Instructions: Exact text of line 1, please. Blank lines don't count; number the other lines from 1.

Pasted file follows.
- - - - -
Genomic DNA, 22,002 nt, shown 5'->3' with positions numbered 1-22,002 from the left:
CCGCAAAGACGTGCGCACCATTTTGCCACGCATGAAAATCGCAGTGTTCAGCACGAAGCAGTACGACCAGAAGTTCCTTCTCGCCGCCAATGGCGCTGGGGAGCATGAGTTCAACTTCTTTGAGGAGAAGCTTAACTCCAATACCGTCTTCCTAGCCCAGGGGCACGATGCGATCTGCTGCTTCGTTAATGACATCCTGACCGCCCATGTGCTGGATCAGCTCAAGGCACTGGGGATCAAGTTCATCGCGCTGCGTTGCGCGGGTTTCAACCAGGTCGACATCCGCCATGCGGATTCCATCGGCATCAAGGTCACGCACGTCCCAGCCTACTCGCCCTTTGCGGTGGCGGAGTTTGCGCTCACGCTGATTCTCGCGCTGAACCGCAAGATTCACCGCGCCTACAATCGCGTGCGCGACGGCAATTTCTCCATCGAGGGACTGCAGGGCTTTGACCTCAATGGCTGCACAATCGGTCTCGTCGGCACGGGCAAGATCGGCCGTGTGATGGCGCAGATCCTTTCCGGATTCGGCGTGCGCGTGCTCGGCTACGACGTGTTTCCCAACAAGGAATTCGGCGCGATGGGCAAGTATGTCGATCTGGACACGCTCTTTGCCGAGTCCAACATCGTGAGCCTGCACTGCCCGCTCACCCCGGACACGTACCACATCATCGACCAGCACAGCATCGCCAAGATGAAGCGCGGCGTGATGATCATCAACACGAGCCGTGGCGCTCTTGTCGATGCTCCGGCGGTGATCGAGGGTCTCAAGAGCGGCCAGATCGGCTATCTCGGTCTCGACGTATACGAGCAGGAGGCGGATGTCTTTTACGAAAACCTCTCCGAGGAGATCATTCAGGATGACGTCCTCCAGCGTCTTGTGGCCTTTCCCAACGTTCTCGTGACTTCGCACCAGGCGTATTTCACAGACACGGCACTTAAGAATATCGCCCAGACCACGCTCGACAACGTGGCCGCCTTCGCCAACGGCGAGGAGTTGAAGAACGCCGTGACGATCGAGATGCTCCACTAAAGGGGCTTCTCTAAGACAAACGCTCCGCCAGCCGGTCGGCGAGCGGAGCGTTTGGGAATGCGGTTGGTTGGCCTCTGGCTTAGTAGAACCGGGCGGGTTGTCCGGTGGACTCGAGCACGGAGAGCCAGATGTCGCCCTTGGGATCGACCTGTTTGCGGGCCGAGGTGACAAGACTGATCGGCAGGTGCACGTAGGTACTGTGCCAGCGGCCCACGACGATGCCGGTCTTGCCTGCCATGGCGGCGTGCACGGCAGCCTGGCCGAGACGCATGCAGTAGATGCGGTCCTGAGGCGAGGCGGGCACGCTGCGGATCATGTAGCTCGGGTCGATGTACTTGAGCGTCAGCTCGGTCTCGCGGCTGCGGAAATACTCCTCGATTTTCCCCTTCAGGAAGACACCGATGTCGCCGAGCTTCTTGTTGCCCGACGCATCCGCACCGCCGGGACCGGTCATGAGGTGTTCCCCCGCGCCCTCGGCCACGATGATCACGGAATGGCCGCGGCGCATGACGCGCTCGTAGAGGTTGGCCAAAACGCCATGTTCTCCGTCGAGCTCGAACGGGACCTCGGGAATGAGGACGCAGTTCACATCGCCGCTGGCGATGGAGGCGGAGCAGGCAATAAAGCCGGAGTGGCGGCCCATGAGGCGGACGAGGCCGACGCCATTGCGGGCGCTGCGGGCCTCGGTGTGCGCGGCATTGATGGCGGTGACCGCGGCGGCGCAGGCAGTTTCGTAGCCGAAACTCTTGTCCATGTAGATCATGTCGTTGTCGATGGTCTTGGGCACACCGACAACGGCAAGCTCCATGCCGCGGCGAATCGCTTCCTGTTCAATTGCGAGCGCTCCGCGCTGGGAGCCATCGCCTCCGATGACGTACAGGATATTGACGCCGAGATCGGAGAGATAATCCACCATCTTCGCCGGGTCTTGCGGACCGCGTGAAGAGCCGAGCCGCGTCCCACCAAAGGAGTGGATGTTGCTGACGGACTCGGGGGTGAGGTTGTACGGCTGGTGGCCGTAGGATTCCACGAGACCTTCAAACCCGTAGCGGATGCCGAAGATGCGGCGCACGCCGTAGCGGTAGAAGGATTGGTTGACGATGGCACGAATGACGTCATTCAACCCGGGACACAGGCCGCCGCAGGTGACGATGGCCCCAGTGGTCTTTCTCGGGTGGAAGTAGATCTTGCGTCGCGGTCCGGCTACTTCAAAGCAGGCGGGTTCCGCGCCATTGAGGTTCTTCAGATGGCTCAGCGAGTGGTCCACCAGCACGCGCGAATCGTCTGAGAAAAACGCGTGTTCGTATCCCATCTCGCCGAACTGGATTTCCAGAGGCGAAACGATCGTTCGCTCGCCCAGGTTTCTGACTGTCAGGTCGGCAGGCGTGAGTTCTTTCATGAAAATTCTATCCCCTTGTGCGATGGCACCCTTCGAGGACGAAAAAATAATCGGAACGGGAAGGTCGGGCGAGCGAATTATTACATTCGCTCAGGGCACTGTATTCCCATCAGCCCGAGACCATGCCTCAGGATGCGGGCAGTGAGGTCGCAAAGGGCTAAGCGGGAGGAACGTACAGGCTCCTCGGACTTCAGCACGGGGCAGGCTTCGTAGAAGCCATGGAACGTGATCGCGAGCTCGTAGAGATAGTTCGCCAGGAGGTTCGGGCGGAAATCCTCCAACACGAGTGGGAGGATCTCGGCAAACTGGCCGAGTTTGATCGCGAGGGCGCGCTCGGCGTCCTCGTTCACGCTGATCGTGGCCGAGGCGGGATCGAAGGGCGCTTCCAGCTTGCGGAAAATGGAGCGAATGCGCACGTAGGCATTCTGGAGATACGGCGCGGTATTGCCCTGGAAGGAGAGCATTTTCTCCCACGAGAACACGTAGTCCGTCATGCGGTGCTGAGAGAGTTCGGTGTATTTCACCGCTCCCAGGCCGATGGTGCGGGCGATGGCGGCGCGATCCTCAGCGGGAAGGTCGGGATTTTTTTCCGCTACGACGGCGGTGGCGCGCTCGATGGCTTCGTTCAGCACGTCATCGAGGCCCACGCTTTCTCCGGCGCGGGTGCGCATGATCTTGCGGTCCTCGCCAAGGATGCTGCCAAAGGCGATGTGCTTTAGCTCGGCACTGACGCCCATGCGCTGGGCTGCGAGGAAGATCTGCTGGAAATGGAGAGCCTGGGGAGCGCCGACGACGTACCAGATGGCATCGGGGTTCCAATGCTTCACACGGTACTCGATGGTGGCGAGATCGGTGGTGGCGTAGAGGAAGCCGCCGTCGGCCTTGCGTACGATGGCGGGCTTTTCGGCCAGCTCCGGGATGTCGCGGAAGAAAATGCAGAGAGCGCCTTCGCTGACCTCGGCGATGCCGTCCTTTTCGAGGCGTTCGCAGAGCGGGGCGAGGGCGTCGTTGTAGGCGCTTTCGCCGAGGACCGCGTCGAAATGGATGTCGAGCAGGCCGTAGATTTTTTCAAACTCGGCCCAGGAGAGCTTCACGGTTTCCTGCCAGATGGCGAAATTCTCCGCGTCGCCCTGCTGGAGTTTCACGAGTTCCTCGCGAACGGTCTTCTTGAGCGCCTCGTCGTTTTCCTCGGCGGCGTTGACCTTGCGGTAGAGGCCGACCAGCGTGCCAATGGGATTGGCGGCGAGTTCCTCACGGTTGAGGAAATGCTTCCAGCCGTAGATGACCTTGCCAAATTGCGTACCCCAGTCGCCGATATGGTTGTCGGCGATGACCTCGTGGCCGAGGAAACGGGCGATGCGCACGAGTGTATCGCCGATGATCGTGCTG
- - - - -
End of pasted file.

Genomic DNA, 22,002 nt, shown 5'->3' with positions numbered 1-22,002 from the left: